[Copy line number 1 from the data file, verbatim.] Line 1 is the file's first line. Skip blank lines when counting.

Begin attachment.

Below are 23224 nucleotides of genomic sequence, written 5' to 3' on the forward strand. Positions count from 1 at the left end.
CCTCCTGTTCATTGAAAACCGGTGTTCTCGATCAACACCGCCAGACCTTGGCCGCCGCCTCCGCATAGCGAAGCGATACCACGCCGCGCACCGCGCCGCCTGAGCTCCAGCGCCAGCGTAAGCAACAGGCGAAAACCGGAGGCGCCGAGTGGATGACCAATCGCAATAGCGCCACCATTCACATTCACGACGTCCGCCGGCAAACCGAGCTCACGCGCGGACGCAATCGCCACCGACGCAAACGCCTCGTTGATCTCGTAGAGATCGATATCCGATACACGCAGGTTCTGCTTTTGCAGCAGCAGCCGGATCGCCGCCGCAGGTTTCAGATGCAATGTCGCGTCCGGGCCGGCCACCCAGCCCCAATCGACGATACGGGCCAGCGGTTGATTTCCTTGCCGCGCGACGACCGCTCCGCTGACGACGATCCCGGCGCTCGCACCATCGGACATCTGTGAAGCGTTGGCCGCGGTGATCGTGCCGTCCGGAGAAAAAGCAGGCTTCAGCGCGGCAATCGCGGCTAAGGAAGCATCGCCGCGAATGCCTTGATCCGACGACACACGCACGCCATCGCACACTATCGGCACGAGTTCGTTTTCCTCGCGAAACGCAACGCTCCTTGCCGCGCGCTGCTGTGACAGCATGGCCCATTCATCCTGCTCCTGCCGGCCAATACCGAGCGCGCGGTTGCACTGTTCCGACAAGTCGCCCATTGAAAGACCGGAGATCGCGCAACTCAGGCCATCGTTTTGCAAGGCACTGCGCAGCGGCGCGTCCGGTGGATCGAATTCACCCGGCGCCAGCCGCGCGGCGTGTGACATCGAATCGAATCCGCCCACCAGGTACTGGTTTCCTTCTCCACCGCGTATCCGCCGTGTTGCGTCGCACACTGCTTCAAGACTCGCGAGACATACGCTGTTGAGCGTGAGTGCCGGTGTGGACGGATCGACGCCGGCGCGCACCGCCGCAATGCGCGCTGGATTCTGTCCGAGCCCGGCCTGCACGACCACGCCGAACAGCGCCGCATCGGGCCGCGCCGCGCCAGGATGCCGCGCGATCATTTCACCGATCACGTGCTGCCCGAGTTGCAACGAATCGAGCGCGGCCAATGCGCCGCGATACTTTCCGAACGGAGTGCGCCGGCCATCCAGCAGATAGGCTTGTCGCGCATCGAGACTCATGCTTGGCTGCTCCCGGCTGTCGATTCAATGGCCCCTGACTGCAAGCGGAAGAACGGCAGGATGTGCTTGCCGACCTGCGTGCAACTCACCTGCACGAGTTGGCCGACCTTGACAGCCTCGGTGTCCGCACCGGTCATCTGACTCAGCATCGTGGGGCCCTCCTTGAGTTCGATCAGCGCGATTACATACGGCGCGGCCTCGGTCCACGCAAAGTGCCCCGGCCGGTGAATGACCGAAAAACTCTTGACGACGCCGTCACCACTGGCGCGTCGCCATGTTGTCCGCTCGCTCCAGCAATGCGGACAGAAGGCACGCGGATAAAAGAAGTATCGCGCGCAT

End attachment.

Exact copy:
Below are 23224 nucleotides of genomic sequence, written 5' to 3' on the forward strand. Positions count from 1 at the left end.